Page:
IVDD isn’t something all French Bulldogs develop. A genetic predisposition doesn’t equal disease onset. However it is very important to follow these preventative measures to lower the possibility of your Frenchie being affected as much as possible.

1. Keep Your French Bulldog PUPPY As Lean as Possible

The most important step to prevent IVDD in French Bulldogs is to keep your dog’s weight down to eliminate extra stress on the neck and back. Like we mentioned in a previous blog, the ideal body shape is one where the waist can be visible, and ribs easily felt.

Puppyhood weight will determine adulthood weight. If you are over-feeding your French Bulldog puppy, the dog will develop more fat cells, which equals a fat adult. So this right here is a number one mistake owners make right there. They want a cute, chunky, roly-poly pup.

Unfortunately that equals - health problems in the future.

**2. Harness Vs. Collar **Use a harness when walking your French Bulldog. Not only can using a collar cause difficulty breathing in a brachycephalic dog breed, but it can also put extra stress on the neck and put your dog at risk for IVDD.

We recommend:

**3. Limit Jumping **This is a hard one, I know. They are dogs and of course they love being active, which involves high impact activities like jumping on and off high furniture.

But if a ramp/doggie stairs case is introduced at a young age and your Frenchie is trained to use only that specifically, they might never realize that jumping from beds and couches is even an option.

IVDD in French Bulldog really is no joke, so don’t hesitate to get a doggie ramp sooner rather than later.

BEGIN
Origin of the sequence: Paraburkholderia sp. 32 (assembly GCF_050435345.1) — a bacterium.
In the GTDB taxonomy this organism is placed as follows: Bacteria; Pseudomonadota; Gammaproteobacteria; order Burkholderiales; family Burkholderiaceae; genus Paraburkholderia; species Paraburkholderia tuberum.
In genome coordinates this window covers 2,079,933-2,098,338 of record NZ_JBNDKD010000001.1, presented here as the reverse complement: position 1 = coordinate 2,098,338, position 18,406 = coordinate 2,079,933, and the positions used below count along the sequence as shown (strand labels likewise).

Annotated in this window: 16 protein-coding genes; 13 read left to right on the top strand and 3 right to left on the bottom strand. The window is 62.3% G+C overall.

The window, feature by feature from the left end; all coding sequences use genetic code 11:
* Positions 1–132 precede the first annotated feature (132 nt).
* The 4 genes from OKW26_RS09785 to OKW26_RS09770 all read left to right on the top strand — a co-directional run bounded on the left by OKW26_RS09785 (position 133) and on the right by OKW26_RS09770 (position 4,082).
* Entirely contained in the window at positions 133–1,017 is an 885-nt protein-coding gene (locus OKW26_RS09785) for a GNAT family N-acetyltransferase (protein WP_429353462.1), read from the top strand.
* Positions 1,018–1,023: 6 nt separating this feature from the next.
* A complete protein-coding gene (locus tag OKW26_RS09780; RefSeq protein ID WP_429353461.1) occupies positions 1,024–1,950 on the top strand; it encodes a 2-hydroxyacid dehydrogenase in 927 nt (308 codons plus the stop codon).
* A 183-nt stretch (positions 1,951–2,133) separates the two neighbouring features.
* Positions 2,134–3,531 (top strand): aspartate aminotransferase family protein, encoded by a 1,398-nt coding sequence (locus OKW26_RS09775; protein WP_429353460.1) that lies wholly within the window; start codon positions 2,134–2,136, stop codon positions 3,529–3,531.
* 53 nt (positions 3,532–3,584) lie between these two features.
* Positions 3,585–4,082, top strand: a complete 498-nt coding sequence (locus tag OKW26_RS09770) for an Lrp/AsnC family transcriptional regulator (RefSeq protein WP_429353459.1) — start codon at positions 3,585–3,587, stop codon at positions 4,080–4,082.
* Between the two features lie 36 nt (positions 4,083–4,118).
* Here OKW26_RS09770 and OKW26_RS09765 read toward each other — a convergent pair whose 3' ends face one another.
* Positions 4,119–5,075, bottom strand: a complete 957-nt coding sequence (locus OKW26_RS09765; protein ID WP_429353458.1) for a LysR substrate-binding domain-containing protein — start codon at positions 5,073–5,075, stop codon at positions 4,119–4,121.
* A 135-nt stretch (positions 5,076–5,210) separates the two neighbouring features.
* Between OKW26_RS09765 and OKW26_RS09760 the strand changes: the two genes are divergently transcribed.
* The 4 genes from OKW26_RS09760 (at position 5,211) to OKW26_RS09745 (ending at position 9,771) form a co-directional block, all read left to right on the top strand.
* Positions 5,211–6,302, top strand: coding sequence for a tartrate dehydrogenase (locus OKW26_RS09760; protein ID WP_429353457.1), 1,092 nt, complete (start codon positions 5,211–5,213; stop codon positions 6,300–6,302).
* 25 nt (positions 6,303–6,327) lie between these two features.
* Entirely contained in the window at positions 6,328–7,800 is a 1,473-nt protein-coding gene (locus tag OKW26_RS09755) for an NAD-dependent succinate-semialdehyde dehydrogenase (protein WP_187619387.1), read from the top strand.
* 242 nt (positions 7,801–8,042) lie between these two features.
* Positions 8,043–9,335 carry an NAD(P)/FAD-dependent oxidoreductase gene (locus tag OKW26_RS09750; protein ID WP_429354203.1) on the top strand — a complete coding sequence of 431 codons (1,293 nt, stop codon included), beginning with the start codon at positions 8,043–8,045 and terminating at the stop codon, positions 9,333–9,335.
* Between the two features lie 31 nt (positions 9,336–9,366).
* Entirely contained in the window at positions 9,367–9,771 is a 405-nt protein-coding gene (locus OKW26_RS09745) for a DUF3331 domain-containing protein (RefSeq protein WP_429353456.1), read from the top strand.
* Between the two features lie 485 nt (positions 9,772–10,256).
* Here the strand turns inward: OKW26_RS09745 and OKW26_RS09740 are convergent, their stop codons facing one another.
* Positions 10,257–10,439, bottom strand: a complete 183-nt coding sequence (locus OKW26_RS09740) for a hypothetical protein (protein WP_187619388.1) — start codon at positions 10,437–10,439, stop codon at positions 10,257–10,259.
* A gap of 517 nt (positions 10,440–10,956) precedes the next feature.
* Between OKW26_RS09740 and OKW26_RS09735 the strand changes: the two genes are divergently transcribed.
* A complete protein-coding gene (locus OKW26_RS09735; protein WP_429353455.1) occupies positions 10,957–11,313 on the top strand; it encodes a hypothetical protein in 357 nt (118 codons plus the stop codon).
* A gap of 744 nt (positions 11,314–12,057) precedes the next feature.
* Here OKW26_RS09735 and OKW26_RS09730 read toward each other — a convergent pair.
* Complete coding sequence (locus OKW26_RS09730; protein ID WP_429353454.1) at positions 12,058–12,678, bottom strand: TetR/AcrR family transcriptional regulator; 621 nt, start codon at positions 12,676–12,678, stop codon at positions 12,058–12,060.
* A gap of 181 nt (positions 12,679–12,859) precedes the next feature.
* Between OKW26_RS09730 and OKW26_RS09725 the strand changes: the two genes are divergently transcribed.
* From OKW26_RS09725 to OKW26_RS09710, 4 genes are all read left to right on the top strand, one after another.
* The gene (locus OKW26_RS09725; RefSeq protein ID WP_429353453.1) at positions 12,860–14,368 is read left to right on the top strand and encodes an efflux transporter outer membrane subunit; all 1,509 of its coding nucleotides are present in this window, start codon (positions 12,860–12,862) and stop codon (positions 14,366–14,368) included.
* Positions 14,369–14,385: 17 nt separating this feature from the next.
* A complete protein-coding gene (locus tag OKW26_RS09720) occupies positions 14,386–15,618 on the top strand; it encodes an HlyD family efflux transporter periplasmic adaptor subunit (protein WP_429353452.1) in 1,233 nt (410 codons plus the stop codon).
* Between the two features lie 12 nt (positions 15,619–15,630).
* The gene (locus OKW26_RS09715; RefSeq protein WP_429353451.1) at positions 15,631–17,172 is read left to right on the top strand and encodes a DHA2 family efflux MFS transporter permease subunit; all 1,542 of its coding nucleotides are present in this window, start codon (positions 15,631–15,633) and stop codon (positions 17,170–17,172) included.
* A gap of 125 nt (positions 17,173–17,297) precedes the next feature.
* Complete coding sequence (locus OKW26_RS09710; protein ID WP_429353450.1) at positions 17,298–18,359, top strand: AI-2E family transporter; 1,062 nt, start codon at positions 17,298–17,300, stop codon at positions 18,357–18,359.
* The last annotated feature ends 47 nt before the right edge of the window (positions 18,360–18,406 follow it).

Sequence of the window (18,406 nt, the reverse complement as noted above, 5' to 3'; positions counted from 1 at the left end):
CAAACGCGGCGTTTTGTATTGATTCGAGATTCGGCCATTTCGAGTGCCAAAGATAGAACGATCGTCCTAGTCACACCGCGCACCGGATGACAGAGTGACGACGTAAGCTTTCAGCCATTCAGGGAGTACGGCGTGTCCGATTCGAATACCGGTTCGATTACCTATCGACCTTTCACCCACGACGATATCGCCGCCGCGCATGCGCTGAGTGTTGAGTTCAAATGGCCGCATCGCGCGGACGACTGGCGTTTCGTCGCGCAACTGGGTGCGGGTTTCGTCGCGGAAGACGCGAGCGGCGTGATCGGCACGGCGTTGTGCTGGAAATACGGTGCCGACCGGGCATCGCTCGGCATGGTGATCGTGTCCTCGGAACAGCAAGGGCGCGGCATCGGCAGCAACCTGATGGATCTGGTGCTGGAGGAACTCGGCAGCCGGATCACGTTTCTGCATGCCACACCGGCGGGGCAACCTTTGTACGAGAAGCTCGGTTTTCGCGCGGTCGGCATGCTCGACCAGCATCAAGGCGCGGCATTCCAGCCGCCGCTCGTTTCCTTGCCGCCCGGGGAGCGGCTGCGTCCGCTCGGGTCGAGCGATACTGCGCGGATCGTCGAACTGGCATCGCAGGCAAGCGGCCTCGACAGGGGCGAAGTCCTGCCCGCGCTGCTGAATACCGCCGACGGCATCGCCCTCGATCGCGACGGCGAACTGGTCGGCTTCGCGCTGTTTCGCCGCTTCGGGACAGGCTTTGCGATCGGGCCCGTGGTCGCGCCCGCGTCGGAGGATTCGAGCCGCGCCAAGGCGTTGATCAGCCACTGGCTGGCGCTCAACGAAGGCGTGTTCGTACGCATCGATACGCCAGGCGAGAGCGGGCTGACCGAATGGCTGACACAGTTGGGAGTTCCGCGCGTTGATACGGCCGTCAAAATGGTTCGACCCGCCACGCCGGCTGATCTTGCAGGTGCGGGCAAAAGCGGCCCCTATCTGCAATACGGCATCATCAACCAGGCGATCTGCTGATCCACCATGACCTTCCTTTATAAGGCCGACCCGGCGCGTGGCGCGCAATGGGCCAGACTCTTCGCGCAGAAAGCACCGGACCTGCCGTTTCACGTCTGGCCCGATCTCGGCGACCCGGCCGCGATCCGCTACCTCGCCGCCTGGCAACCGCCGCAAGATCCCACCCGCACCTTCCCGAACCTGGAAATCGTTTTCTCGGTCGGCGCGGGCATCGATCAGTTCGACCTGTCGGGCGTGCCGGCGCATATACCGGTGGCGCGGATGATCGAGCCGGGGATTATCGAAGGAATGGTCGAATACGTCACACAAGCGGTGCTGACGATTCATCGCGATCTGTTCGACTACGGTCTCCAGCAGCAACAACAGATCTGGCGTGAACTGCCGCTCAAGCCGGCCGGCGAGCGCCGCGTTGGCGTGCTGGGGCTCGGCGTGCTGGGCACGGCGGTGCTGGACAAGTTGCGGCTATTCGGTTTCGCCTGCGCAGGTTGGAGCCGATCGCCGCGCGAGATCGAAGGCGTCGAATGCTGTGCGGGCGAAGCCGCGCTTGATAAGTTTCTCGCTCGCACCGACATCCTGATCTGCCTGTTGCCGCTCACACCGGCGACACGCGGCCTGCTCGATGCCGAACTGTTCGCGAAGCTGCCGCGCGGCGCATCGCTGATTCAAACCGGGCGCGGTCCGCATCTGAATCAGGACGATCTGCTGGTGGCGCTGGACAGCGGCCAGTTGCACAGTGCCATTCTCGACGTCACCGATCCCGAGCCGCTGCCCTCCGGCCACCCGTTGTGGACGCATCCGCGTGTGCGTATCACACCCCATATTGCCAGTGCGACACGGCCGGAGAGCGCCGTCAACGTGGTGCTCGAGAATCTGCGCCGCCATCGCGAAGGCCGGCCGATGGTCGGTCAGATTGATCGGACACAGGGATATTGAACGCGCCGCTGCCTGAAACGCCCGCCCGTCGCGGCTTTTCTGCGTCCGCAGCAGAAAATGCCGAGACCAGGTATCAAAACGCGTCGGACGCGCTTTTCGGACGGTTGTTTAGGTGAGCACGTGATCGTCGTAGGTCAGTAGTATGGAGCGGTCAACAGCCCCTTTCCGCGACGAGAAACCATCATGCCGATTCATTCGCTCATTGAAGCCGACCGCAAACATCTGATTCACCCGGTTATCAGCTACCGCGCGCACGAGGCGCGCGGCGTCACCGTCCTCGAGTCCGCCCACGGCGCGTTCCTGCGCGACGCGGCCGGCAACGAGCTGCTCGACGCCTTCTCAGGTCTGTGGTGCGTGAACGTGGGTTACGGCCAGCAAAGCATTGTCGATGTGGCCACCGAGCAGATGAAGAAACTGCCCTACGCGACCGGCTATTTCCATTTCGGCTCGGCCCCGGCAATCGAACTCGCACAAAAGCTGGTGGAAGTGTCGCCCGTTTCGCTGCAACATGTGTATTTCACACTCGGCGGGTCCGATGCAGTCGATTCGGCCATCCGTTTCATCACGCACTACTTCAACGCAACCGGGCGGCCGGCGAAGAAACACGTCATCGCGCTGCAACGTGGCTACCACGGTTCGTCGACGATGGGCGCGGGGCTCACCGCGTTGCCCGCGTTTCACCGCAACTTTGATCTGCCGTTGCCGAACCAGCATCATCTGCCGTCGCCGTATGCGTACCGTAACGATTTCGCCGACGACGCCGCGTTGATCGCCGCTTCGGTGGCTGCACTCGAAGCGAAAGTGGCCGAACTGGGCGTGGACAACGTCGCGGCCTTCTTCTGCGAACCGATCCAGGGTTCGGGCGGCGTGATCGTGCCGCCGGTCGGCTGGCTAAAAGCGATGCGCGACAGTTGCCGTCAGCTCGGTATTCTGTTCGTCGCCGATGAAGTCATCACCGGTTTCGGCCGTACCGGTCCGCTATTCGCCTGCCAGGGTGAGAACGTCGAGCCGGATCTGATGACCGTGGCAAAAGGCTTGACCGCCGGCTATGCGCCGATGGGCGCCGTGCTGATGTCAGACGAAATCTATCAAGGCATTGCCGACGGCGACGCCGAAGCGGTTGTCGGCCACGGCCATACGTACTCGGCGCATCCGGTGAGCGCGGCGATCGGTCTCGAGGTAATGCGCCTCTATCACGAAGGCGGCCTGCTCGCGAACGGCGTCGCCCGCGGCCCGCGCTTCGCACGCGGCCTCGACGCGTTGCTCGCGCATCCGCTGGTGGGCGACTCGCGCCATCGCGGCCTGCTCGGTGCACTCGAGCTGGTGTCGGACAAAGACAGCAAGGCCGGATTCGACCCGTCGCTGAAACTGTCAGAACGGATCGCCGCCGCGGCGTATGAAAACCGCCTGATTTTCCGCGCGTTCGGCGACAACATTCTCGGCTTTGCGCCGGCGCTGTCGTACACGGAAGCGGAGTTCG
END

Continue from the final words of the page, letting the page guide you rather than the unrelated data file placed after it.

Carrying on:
Click to get yours.

**4. Healthy Diet **Feed your French Bulldog a high quality diet consisting of animal protein as it’s first ingredient to promote lean muscle growth. 99% kibbles on the market unfortunately do not contain the adequate amount of meat, or should we say an adequate amount of anything,

Your dog needs to be fed a raw diet that consists of raw meaty bones, meat and organs. The bones will build a solid skeleton for your dog, unlike artificial calcium supplements found in kibble.

You also can’t expect to produce puppies with healthy skeletons if the pregnant bitch is fed a cereal based, calcium supplemented commercial dog food. Puppy growth starts in the womb.

**To learn more about the biologically appropriate diet for dogs, also called BARF, click here. **

**5. Do not Spay/Neuter until your dog is fully grown. **You can stunt your dogs growth by spaying/neutering early on. Let your French Bulldog grow fully before committing to the procedure.

Fixing your puppy at an early age not only puts them at risk for IVDD, but also puts them at risk for hip dysplasia, obesity and bone cancer.

Useful reading material below, if you are curious to learn more about the ideal time to spay/neuter your pet.

1.Positives and negatives of neutering your male dog **](https://www.yourpurebredpuppy.com/health/articles/neutering-male-dog.html)[2.Positives and negatives of spaying your female dog. **

Final Thoughts

We hope this blog provided you with the knowledge needed to prevent IVDD onset in your French Bulldog.

Keep in mind, if IVDD symptoms arise seek medical attention right away. Every hour is crucial and waiting too long can cause irreversible damage.